Deflector shields or screens, generally referred to simply as shields, were a type of force field that surrounds a starship, space station, or planet to protect against enemy attacks or natural hazards.
Deflector shields operated by creating a layer, or layers, of energetic distortion containing a high concentration of gravitons around the object to be protected. On starships, the shield contained six sections, forward, starboard, port, aft, dorsal, and ventral. (Star Trek Nemesis) Shield energies could be emitted from a localized antenna or "dish", such as a ship's navigational deflector, or from a network of "grid" emitters laid out on the object's surface, such as a starship's hull. Since at least the 23rd century, deflector shields were essential equipment on starships.

Neither matter nor highly-concentrated energy could normally penetrate a shield. When shields were "up," or energized at a high level, most matter or energy that came into contact with the shields was harmlessly deflected away. This was important in starship combat, as shields were essential for hull protection. When the shields were up, only minor hull damage would be expected during combat. In the 23rd and 24th century, without deflector shields weapons were capable of causing catastrophic damage to starship hulls almost immediately. (Star Trek II: The Wrath of Khan; Star Trek VI: The Undiscovered Country; Star Trek Generations)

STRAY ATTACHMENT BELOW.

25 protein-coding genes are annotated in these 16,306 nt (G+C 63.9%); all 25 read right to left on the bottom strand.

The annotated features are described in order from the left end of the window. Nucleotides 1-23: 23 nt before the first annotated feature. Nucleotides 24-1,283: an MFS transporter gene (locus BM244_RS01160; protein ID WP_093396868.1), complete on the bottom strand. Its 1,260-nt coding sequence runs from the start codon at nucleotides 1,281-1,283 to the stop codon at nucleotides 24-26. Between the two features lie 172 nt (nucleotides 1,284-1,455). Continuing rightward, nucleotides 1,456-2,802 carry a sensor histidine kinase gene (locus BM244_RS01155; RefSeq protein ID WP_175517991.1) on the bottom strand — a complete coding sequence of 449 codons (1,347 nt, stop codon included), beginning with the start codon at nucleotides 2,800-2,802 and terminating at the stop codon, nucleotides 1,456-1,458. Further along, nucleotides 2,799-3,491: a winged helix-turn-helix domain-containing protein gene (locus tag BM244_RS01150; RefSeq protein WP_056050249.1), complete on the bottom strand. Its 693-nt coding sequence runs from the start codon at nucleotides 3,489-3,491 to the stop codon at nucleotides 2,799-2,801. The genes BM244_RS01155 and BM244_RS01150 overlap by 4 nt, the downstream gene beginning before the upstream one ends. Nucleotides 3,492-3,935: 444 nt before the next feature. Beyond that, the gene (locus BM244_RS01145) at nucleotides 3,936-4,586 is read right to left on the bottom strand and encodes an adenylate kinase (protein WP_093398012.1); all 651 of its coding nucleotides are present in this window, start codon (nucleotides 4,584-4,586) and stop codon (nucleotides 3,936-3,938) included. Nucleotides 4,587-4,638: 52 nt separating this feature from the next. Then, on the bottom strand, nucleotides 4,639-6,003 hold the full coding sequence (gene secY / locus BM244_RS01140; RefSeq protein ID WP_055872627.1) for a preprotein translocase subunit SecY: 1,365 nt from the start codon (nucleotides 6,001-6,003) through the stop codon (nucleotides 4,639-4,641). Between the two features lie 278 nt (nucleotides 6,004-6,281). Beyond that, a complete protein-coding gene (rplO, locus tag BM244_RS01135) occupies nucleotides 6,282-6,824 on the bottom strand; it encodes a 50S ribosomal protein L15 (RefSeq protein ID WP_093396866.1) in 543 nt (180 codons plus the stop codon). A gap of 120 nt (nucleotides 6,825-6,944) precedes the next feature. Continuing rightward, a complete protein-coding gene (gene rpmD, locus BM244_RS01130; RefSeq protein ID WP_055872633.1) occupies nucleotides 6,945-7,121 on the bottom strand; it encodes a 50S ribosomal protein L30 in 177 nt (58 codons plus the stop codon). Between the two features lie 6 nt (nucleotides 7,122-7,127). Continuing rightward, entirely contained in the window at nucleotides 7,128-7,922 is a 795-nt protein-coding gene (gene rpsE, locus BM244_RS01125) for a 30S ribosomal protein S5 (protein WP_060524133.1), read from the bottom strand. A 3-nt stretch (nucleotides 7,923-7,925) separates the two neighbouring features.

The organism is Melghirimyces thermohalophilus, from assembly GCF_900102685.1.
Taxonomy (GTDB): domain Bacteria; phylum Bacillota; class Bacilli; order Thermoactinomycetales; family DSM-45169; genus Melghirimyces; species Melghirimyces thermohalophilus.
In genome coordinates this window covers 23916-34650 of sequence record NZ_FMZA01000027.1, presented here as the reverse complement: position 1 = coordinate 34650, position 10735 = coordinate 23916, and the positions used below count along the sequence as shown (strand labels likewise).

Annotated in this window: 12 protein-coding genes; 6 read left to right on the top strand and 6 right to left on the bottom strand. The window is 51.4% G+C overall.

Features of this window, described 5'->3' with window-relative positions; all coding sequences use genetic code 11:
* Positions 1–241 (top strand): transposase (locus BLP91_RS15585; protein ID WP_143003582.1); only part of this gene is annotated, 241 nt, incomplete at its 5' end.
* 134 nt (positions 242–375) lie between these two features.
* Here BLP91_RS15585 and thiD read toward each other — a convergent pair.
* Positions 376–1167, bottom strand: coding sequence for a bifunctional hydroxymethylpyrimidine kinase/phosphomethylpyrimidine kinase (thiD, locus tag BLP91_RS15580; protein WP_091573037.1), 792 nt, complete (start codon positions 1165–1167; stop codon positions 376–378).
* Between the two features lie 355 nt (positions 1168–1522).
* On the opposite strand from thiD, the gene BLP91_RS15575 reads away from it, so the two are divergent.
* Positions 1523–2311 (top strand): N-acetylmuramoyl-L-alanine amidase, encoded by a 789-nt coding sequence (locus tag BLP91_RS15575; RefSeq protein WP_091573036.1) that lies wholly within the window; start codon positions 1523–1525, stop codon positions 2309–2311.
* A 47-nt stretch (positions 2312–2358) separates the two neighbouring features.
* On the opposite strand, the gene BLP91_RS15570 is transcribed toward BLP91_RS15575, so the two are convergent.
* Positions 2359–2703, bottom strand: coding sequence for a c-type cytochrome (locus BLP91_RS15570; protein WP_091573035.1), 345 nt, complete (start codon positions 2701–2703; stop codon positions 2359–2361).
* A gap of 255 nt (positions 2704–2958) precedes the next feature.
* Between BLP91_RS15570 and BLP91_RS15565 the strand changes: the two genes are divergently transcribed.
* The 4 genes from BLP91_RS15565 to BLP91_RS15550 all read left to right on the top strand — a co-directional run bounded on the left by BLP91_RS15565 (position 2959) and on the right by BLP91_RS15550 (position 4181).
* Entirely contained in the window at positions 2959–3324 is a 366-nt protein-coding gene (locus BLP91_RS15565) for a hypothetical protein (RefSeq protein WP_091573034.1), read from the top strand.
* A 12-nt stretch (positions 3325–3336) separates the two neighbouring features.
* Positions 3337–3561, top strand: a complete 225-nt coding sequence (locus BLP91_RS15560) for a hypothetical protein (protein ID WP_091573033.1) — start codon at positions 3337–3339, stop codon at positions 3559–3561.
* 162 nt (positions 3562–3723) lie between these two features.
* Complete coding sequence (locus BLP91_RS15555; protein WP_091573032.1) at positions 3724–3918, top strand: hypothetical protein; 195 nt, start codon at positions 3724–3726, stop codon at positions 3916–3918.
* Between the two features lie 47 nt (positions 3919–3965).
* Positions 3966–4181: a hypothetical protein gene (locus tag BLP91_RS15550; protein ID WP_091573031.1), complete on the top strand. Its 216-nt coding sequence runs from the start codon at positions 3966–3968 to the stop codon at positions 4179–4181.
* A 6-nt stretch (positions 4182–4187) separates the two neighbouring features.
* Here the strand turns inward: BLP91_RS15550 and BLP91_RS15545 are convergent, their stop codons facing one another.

Continuous or extremely powerful energy discharges could progressively dissipate the integrity of a shield to the point of failure. Shield capacities varied according to many variables, from the power available to environmental concerns, making definitive and universal calculations of how much damage they could take difficult to estimate. Therefore, during combat tactical officers would continually report on shield strength, usually as a percentage of total effectiveness, with 100% meaning that the shields were at full capacity, and lower percentage scores indicating weaker shield conditions. Specific sections of the shield grid could take more damage than other sections, and be reinforced with additional power reserves, so tactical officers would report on the health of the shields by section if need be. Shields were said to be "holding" if damage was not sufficient enough to allow a compromise; if the shields were "buckling" or "failing," then a total loss of shield protection was imminent. (Star Trek VI: The Undiscovered Country)

Shields operated within a range of frequencies to allow certain specific types of energy and matter to pass through, or to increase the effectiveness of blocking them. The frequencies of shields were not usually discernible without examining the controls on board the ship deploying them, meaning that it was very difficult to tune weapons to the exact frequency of an opponent's shields to bypass them. (DS9: "The Jem'Hadar"; Star Trek Generations)